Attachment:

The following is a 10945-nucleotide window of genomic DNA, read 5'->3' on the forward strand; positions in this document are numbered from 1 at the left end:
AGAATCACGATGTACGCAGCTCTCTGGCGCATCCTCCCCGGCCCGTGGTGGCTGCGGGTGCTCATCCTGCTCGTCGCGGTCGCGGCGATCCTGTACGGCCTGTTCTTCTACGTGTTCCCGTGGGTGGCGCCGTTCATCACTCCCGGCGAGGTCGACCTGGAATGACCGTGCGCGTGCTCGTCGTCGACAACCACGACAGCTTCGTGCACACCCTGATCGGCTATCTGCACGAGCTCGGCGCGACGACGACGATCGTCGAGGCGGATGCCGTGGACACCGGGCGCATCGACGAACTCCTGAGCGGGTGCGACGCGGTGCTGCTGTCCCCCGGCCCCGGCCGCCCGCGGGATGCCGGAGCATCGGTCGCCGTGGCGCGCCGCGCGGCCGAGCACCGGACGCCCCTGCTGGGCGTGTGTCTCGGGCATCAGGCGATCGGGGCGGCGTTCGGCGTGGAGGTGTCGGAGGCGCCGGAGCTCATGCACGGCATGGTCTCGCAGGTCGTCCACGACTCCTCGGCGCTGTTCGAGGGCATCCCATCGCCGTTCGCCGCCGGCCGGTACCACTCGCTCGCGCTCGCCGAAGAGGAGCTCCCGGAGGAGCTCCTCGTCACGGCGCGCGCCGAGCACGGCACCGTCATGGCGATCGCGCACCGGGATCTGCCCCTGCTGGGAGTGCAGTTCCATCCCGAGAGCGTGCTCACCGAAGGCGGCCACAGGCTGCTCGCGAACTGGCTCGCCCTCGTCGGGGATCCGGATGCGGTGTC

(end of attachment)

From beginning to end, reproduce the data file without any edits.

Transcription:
The following is a 10945-nucleotide window of genomic DNA, read 5'->3' on the forward strand; positions in this document are numbered from 1 at the left end:
AGAATCACGATGTACGCAGCTCTCTGGCGCATCCTCCCCGGCCCGTGGTGGCTGCGGGTGCTCATCCTGCTCGTCGCGGTCGCGGCGATCCTGTACGGCCTGTTCTTCTACGTGTTCCCGTGGGTGGCGCCGTTCATCACTCCCGGCGAGGTCGACCTGGAATGACCGTGCGCGTGCTCGTCGTCGACAACCACGACAGCTTCGTGCACACCCTGATCGGCTATCTGCACGAGCTCGGCGCGACGACGACGATCGTCGAGGCGGATGCCGTGGACACCGGGCGCATCGACGAACTCCTGAGCGGGTGCGACGCGGTGCTGCTGTCCCCCGGCCCCGGCCGCCCGCGGGATGCCGGAGCATCGGTCGCCGTGGCGCGCCGCGCGGCCGAGCACCGGACGCCCCTGCTGGGCGTGTGTCTCGGGCATCAGGCGATCGGGGCGGCGTTCGGCGTGGAGGTGTCGGAGGCGCCGGAGCTCATGCACGGCATGGTCTCGCAGGTCGTCCACGACTCCTCGGCGCTGTTCGAGGGCATCCCATCGCCGTTCGCCGCCGGCCGGTACCACTCGCTCGCGCTCGCCGAAGAGGAGCTCCCGGAGGAGCTCCTCGTCACGGCGCGCGCCGAGCACGGCACCGTCATGGCGATCGCGCACCGGGATCTGCCCCTGCTGGGAGTGCAGTTCCATCCCGAGAGCGTGCTCACCGAAGGCGGCCACAGGCTGCTCGCGAACTGGCTCGCCCTCGTCGGGGATCCGGATGCGGTGTC